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i still see no point to ultrasound for supraclav as you dont have to go too low on the nerve stim to get a good block and the landmarks are reliable. I guess maybe on a patient with bad COPD, in which case I probably wouldnt be doing it anyway. They were doing a bunch of infraclavs when I was there.
To my mind the main advantage of the u/s is you see the dome of the lung and you don't stick a needle into it. I doubt the incidence of PTX in very trained hands is high, but they tried it up at OV with stim only, got a pneumo on their very first attempt->ICU admission for a healthy guy there for an outpt procedure-> no more supraclavicular blocks at OV, u/s or not.

So I don't think it improves efficacy, but I think it makes performing the block safer.
 

SleepIsGood

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where I'm at we do infraclavicular blocks for all upper extremity surgeries below the elbow. For surgeries above the elbow, we do interscalenes.

with infraclavicular blocks, it's almost impossible to get a PTX. If you do it how Noy described it, then you should miss the lung since it ends typically between the medial 1/3 and middle 1/3 of the clavicle. we stopped doing supraclaviculars because of the hgher incidence of PTX.

Also, I believe infraclavicular blocks have a 97% success rate compared to the 85% success rate that axillary blocks have...see Benzon: Essentials of Pain Medicine.
 

Noyac

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Worked well for a patient who had Phantom limb pain. It can also be effective from a CRPS point of view, but I have had mixed results to that end. Sympathetically mediated pain seems to moderately improve, but long term efficacy is questionable--based on my experience.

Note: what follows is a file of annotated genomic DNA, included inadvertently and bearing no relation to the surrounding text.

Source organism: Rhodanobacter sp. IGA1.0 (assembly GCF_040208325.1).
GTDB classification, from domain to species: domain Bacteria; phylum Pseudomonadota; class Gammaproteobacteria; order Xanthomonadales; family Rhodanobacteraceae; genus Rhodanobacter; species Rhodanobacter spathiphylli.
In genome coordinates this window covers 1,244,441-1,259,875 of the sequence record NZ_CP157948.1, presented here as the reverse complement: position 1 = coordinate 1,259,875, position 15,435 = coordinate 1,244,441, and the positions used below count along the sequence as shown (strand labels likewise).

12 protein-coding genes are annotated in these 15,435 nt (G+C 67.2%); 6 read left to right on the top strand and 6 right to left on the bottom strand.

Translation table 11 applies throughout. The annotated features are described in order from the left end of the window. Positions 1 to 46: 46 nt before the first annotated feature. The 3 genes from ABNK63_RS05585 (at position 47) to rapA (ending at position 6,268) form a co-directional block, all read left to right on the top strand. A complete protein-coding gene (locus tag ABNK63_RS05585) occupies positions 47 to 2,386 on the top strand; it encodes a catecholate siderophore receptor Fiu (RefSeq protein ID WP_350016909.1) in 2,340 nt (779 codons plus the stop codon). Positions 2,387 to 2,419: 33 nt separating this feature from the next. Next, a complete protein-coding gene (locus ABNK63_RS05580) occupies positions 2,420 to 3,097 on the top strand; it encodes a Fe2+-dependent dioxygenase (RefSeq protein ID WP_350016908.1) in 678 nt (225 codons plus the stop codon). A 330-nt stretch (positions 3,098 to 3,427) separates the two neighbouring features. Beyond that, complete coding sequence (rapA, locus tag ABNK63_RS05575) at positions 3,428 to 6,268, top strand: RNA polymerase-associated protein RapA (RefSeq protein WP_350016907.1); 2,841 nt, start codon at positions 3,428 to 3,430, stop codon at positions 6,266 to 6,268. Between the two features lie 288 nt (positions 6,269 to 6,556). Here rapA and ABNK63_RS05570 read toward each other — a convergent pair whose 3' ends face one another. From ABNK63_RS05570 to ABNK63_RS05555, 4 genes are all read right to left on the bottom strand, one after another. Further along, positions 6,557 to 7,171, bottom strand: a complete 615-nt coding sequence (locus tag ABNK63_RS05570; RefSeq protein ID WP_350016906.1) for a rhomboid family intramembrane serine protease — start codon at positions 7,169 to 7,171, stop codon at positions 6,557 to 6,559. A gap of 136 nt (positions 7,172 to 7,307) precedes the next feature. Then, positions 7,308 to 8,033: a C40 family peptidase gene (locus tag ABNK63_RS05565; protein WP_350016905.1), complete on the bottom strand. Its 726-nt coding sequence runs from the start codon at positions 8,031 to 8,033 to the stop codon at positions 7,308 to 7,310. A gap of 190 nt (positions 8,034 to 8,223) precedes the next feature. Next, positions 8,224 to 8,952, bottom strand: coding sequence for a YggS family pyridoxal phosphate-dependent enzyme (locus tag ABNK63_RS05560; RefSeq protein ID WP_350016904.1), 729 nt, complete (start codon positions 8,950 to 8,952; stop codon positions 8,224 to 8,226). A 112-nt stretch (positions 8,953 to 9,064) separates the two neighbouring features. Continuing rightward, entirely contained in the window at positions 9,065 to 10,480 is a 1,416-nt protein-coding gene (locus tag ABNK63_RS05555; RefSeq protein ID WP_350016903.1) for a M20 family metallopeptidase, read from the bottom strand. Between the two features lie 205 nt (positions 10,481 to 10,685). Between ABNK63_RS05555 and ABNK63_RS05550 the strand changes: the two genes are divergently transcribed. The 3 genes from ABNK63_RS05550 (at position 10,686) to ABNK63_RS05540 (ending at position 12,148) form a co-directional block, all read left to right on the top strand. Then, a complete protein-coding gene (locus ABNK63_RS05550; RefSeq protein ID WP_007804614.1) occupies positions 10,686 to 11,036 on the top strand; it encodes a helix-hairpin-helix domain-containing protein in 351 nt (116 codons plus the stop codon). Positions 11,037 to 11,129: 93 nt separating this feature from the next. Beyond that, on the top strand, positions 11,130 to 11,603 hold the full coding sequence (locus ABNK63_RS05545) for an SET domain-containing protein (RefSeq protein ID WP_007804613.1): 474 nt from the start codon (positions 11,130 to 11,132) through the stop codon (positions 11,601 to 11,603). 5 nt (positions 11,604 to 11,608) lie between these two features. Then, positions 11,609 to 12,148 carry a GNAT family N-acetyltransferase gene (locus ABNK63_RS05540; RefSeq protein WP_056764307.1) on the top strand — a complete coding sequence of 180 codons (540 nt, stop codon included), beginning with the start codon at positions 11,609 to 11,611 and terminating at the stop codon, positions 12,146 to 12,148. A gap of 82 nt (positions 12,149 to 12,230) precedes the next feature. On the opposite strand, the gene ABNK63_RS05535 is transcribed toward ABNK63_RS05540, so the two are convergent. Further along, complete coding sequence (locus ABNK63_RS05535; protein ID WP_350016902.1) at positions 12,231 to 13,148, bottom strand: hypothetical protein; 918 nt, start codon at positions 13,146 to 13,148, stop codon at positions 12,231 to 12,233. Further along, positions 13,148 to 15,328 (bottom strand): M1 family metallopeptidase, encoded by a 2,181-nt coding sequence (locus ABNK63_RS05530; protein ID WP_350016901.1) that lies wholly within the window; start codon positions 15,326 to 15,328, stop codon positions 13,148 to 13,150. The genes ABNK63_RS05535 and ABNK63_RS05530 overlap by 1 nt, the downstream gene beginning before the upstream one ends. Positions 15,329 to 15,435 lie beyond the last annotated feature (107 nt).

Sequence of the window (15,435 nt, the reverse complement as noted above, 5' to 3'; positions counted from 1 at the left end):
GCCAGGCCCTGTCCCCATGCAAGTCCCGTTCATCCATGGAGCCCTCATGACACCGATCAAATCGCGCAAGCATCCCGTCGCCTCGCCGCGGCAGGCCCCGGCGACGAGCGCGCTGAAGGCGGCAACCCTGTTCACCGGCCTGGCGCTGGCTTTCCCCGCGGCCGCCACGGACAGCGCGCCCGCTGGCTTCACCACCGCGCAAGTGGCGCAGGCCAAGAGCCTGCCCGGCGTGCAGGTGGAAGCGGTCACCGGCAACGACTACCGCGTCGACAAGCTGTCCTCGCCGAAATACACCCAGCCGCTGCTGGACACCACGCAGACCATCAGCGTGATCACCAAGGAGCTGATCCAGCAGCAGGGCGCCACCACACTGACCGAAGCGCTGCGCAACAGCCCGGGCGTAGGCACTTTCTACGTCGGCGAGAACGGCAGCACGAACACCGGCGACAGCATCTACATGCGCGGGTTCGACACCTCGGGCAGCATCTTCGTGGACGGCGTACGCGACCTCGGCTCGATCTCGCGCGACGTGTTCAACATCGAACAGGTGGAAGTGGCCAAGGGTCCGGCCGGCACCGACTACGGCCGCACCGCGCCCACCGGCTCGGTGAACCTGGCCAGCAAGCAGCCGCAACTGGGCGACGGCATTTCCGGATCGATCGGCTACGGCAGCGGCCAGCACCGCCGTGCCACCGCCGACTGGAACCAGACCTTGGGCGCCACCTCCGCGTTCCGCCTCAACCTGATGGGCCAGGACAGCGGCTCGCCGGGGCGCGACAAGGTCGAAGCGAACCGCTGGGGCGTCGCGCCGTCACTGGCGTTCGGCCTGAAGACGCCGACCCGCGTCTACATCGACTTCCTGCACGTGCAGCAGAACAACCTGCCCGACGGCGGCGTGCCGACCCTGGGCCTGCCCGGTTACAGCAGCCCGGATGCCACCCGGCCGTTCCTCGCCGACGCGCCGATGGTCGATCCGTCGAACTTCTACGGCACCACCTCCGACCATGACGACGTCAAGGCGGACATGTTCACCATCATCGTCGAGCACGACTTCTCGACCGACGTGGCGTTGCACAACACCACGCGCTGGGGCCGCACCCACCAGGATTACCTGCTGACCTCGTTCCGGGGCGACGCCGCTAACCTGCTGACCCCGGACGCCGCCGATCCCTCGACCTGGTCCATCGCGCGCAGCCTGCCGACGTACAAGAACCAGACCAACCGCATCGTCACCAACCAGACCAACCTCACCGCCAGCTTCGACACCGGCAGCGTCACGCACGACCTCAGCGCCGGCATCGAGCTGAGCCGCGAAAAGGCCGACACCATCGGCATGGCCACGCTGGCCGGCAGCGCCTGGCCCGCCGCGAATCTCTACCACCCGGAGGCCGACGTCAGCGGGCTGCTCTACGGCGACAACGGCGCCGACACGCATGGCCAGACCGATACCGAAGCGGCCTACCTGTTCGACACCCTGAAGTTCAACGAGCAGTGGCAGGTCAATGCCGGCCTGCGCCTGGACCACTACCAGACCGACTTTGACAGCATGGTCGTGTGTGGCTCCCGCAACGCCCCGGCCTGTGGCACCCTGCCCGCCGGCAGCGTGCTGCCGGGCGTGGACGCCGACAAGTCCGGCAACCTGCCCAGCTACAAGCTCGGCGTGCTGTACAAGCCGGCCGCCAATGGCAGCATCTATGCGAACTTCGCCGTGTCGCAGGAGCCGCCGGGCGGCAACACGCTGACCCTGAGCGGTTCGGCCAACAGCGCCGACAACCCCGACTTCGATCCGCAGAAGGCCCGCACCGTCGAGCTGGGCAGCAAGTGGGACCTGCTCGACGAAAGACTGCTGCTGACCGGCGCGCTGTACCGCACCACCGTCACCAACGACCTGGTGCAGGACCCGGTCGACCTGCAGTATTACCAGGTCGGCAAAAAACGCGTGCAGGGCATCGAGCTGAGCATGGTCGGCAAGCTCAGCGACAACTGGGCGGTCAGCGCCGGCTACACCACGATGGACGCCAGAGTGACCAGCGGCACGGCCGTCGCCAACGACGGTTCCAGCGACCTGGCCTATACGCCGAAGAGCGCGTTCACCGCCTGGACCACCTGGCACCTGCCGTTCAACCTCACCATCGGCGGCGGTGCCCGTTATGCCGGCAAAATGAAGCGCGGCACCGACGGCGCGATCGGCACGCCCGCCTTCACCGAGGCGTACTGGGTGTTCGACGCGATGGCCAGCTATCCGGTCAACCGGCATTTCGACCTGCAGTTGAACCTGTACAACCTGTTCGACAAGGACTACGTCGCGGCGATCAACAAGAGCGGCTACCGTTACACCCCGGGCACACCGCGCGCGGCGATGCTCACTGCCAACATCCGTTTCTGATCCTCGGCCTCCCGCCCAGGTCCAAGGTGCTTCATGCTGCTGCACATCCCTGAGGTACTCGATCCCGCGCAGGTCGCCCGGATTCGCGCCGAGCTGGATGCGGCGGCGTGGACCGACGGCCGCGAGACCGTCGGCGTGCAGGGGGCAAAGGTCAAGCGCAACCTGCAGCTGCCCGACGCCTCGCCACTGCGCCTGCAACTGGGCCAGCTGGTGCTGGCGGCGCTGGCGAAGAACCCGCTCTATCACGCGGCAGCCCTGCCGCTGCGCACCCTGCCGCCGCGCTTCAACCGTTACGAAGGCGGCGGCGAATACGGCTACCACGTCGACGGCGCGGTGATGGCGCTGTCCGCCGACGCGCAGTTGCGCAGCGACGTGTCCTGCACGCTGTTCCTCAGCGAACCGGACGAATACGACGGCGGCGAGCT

Thats b/c sympathetically mediated pain is centralized.
 

IN2B8R

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Couple your statement with the fact that we do not have total understanding of sympathetically mediated pain and you get the multimodal approach that most pain docs follow: both interventional peripheral modalities and centrally acting pharmacologic modalities in order to arrive to a "better quality of life."


Thats b/c sympathetically mediated pain is centralized.
 

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For you newbies out there I have some advice: the more you do the better you get. Also, the more ways you can do something (transarterial, nerve stimulator, U/S, etc.) the better.

For the senior guys they know what works and will keep doing it. But, I must say the classic InfraClavicular block does work and is easy to perform. Try it and use a little propofol for sedation then NO PAIN when going through the deep tissues.

As for transarterial axillary blocks they work well. Success is like 95% in experienced hands. In fact the first hundred are for practice. Then, your success gets much better. I found that doing tons of a-lines makes you very proficient at this block. Finally, I check myself at least twice during the transarterial block (come back into the artery) and this will improve your success to 95%. MC nerve outside the sheath and needs separate stick if required for case.

Just did one today. Three minutes to do and worked well. I have done two hundred SC blocks but got one Pneumo so no more; now I do IS, IC and Axillary blocks.
However, once I get better U/S machine and more echogenic needles will reconsider SC.

www.nysora.com